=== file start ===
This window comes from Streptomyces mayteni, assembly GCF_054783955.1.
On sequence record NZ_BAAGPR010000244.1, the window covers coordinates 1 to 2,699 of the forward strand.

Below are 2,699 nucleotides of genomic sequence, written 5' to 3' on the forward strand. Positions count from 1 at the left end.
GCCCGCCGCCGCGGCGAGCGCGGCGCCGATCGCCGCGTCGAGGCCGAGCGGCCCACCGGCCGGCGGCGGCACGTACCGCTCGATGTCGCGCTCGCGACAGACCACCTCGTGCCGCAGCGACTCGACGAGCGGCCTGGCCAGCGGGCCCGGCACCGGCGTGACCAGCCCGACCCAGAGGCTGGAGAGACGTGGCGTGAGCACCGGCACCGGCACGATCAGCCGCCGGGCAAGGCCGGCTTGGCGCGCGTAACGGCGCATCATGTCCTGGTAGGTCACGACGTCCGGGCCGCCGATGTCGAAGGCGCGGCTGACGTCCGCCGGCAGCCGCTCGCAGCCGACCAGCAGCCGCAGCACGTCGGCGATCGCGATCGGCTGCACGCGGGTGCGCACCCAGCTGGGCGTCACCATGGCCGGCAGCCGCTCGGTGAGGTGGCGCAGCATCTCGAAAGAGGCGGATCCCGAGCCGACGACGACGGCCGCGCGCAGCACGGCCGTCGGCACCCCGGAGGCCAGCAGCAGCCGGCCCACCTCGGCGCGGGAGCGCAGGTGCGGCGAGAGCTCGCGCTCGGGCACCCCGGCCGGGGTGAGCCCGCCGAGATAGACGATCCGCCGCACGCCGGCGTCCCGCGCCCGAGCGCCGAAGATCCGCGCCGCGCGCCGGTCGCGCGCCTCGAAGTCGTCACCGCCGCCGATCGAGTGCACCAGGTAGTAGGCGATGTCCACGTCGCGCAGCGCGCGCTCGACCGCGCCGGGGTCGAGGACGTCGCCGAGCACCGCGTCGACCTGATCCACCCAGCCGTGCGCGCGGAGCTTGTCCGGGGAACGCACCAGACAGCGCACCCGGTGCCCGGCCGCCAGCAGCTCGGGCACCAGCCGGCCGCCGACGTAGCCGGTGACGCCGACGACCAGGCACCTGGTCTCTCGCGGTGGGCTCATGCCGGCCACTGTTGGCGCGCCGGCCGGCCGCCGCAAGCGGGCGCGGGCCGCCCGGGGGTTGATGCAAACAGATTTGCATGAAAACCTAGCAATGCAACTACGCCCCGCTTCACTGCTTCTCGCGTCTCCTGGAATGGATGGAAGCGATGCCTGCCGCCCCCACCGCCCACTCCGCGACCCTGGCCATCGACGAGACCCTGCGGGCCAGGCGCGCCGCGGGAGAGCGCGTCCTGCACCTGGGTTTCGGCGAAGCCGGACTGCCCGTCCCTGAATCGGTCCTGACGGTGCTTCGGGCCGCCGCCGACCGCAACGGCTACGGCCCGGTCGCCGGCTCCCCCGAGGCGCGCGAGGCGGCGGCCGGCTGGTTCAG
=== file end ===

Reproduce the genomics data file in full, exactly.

This window comes from Streptomyces mayteni, assembly GCF_054783955.1.
On sequence record NZ_BAAGPR010000244.1, the window covers coordinates 1 to 2,699 of the forward strand.

Below are 2,699 nucleotides of genomic sequence, written 5' to 3' on the forward strand. Positions count from 1 at the left end.
GCCCGCCGCCGCGGCGAGCGCGGCGCCGATCGCCGCGTCGAGGCCGAGCGGCCCACCGGCCGGCGGCGGCACGTACCGCTCGATGTCGCGCTCGCGACAGACCACCTCGTGCCGCAGCGACTCGACGAGCGGCCTGGCCAGCGGGCCCGGCACCGGCGTGACCAGCCCGACCCAGAGGCTGGAGAGACGTGGCGTGAGCACCGGCACCGGCACGATCAGCCGCCGGGCAAGGCCGGCTTGGCGCGCGTAACGGCGCATCATGTCCTGGTAGGTCACGACGTCCGGGCCGCCGATGTCGAAGGCGCGGCTGACGTCCGCCGGCAGCCGCTCGCAGCCGACCAGCAGCCGCAGCACGTCGGCGATCGCGATCGGCTGCACGCGGGTGCGCACCCAGCTGGGCGTCACCATGGCCGGCAGCCGCTCGGTGAGGTGGCGCAGCATCTCGAAAGAGGCGGATCCCGAGCCGACGACGACGGCCGCGCGCAGCACGGCCGTCGGCACCCCGGAGGCCAGCAGCAGCCGGCCCACCTCGGCGCGGGAGCGCAGGTGCGGCGAGAGCTCGCGCTCGGGCACCCCGGCCGGGGTGAGCCCGCCGAGATAGACGATCCGCCGCACGCCGGCGTCCCGCGCCCGAGCGCCGAAGATCCGCGCCGCGCGCCGGTCGCGCGCCTCGAAGTCGTCACCGCCGCCGATCGAGTGCACCAGGTAGTAGGCGATGTCCACGTCGCGCAGCGCGCGCTCGACCGCGCCGGGGTCGAGGACGTCGCCGAGCACCGCGTCGACCTGATCCACCCAGCCGTGCGCGCGGAGCTTGTCCGGGGAACGCACCAGACAGCGCACCCGGTGCCCGGCCGCCAGCAGCTCGGGCACCAGCCGGCCGCCGACGTAGCCGGTGACGCCGACGACCAGGCACCTGGTCTCTCGCGGTGGGCTCATGCCGGCCACTGTTGGCGCGCCGGCCGGCCGCCGCAAGCGGGCGCGGGCCGCCCGGGGGTTGATGCAAACAGATTTGCATGAAAACCTAGCAATGCAACTACGCCCCGCTTCACTGCTTCTCGCGTCTCCTGGAATGGATGGAAGCGATGCCTGCCGCCCCCACCGCCCACTCCGCGACCCTGGCCATCGACGAGACCCTGCGGGCCAGGCGCGCCGCGGGAGAGCGCGTCCTGCACCTGGGTTTCGGCGAAGCCGGACTGCCCGTCCCTGAATCGGTCCTGACGGTGCTTCGGGCCGCCGCCGACCGCAACGGCTACGGCCCGGTCGCCGGCTCCCCCGAGGCGCGCGAGGCGGCGGCCGGCTGGTTCAG